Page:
State Rivalry

From the early years of intercolonial cricket to modern football and rugby State-of-Origin matches, Australia has a history of fierce rivalries between state sides.

Print, Victoria v New South Wales cricket match 1867 (1867)Melbourne Cricket Club

Intercolonial and interstate cricket

Cricket matches between the colonies attracted huge crowds and created fierce rivalries. 

Lithograph depicting Grand Intercolonial Cricket Match, 1858 (1858) by Henry GloverMelbourne Cricket Club

The first cricket match between two intercolonial sides was between players from the Launceston Cricket Club and the Melbourne Cricket Club in Tasmania, then Van Diemen's Land, in February 1851. The locals won by three wickets before a crowd of some 2500 people. A second match between Tasmania and Victoria was held at the Emerald Hill cricket ground in Melbourne in 1852, then occupied by the MCC. The Victorians won. The decider was not played until March 1854, with Tasmania winning at home.

Lithograph, Intercolonial Cricket Match - New South Wales v Victoria, March 1875 (1875)Melbourne Cricket Club

In 1856 the first clash between teams that would become powerhouses of Australian cricket took place on the MCG. The match between Victoria and New South Wales beginning on 26 March started a sporting rivalry between the two that reflected the colonies' changing relationships in terms of economic and political power.
New South Wales won the first encounter with Victoria by 65 runs. The next major match between the sides was in Sydney in January 1859, when Victoria won by two wickets before a crowd of 26,000 over three days.

Photograph of the Victorian cricket team - Intercolonial Cricket Match, Victoria v NSW, December 1894 (1894)Melbourne Cricket Club

Regular matches between Tasmania, Victoria and New South Wales continued over the next decade before South Australia played and won its first intercolonial match against Tasmania at the Adelaide Oval in 1877-78.

Intercolonial Cricket honour boards, Victoria v New South WalesMelbourne Cricket Ground

Intercolonial cricket contests in the latter half of the 19th century were grand affairs attracting tens of thousands of spectators. These cricket honourboards at the Melbourne Cricket Ground commemorate matches held at the ground.

Intercolonial Cricket honour boards, Victoria v New South WalesMelbourne Cricket Ground

Intercolonial cricket in the nineteenth century contributed to the emergence of shared state and national identities, prior to Federation in 1901. One of the earliest Australian sporting teams was that made up of the intercolonial cricketers who represented Australia in the first Test match against England in 1877.

Bust, Lord Sheffield (1902)Melbourne Cricket Club

English teams began touring Australia from 1861, playing matches against the colonial sides before substantial crowds. In 1891-92 the English team led by W.G. Grace toured Australia to great local interest. The Earl of Sheffield was the promoter of the English team and at the end of the tour he donated £150 to fund a trophy for an annual tournament of intercolonial cricket.

Photograph of Victorian XI, Jan 1891 (1891)Melbourne Cricket Club

The Sheffield Shield tournament began in 1892-93 as a competition between New South Wales, Victoria and South Australia, with Queensland, Western Australia and Tasmania joining later.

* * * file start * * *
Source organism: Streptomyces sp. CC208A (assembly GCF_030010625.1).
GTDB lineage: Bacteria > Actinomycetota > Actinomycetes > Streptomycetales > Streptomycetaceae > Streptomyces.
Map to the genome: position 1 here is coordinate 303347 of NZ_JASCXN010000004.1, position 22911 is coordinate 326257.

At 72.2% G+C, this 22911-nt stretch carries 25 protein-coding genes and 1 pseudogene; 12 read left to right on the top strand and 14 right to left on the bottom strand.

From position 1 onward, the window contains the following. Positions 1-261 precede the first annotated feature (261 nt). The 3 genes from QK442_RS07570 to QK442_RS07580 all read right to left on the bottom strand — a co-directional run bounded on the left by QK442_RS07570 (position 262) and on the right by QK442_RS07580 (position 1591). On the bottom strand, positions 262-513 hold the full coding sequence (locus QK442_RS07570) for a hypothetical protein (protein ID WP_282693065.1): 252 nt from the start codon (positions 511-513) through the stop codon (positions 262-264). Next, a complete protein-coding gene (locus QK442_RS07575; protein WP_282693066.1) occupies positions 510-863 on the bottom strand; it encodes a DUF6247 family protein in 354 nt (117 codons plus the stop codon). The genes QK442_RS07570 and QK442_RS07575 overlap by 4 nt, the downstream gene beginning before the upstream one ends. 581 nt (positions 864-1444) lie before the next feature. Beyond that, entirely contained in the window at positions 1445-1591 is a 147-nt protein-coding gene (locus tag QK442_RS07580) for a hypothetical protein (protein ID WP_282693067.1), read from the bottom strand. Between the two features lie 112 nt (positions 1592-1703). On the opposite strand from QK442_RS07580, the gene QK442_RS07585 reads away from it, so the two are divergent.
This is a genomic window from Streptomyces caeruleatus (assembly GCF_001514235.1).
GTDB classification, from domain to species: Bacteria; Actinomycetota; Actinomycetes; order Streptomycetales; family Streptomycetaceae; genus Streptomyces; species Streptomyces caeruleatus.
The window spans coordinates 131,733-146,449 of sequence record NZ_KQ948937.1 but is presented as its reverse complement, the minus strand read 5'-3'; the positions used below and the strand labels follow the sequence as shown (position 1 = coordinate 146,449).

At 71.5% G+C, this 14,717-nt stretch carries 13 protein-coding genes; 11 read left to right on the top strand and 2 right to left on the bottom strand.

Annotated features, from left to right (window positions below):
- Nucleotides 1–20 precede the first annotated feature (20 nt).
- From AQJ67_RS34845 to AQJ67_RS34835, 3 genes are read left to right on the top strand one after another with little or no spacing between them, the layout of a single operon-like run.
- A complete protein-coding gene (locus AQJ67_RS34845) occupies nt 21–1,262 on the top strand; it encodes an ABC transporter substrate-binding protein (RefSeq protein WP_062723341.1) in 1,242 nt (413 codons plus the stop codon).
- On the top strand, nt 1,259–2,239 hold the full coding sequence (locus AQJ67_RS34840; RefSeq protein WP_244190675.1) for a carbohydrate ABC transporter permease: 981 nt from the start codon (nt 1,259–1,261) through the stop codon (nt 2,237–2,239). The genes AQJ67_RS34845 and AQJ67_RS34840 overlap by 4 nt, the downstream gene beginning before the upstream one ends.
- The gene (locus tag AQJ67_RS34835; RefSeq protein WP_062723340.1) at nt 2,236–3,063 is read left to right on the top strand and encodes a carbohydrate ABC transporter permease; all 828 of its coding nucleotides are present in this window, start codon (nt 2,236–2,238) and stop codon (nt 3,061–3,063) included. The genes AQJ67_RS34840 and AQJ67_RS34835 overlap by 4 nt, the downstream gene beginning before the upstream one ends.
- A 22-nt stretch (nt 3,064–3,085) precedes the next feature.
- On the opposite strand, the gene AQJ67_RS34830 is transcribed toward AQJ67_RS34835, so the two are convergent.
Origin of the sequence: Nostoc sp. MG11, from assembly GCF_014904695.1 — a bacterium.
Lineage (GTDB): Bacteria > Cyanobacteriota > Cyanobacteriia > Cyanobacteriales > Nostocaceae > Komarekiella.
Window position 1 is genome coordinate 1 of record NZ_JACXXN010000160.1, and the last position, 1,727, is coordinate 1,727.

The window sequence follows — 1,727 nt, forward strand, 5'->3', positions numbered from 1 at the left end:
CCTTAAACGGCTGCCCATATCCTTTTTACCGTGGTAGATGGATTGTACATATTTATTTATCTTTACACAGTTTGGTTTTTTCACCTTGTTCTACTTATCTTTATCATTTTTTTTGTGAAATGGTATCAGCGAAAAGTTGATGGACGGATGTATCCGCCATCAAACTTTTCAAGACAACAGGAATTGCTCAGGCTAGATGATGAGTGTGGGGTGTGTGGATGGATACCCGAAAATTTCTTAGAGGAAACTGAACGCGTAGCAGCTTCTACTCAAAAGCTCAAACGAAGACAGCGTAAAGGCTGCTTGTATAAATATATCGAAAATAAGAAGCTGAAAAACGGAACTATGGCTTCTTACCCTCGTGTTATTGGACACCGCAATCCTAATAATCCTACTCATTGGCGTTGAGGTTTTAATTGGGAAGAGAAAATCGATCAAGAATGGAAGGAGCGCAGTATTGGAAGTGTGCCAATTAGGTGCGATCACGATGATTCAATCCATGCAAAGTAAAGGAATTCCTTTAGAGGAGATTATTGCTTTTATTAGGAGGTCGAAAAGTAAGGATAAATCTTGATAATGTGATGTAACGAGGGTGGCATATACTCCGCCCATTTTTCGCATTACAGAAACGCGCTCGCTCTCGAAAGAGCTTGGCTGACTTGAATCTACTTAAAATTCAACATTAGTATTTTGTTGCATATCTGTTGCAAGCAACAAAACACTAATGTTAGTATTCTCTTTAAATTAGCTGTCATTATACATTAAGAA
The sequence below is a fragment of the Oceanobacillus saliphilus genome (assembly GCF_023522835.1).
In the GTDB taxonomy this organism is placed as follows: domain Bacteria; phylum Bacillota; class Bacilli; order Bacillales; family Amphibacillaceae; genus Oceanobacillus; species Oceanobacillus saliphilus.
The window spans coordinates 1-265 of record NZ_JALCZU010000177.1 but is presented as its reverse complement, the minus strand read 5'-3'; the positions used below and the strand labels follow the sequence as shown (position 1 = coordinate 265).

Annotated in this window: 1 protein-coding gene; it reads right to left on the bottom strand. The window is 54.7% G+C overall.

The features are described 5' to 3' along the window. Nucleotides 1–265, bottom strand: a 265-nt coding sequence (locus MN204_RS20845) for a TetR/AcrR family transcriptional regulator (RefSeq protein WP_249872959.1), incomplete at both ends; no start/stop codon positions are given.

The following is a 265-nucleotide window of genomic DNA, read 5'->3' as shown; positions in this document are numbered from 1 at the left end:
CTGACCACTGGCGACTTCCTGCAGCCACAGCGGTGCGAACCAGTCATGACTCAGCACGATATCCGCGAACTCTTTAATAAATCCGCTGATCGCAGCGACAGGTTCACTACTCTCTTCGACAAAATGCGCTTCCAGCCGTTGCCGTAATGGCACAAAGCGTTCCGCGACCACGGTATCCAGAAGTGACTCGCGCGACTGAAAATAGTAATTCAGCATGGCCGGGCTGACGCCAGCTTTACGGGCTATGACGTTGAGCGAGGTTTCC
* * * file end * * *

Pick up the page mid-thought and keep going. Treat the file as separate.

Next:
Today the Sheffield Shield competition carries on the traditional rivalries between the states.

Rugby League State of Origin Series Poster - Queensland Team (1995)Australian Sports Museum

Rugby League 

Considered by many to be the pinnacle of the game, the annual National Rugby League State of Origin series between Queensland and New South Wales is one of the most highly anticipated annual sporting events in Australia.

Programme for Rugby League State of Origin match, MCG 8 June 1994Australian Sports Museum

The annual three-game Rugby League State of Origin series between the New South Wales Blues and the Queensland Maroons is one of the highlights of the Australian sporting calendar and is considered one of the greatest rivalries in Australian sport.
Inaugurated in 1980, the series is played before huge crowds, with the host stadium usually selling out, and with millions more tuning in to broadcasts of each match.

Handbill, Rugby League State of Origin - MCG, 11 Jun 1997 (1997)Melbourne Cricket Club

The first two seasons of interstate league matches saw players selected for state teams based on where they were playing at the time. This was changed in 1982 to reflect each player's state of origin, which helped give rise to the intense rivalry we see today.

Coaster, Rugby League State of Origin 1994 (1994)Australian Sports Museum

Fans of NSW and Queensland sometimes refer to each other's teams pejoratively as the "Cockroaches" and "Cane Toads", following a 1980's advertising campaign which caricatured them as pest species. State of Origin transcends state boundaries, with fans around the country supporting the teams.

Victorian football guernsey, worn by Justin Madden in 1995 State of Origin (1995)Australian Sports Museum

Australian football state rivalries

Interstate rivalries have been a signature part of Australian football for much of the game's history.

Reproduction photograph of Victoria v South Australia football players, 1887 (1887)Australian Sports Museum

Interstate rivalries have been part of the story of Australian football since the first matches between colonies were played in 1879. Today each football-playing state has its own league and prior to the commencement of the Australian Football League in 1990, interstate games and State of Origin matches were huge sporting events that pitted the best players against one another.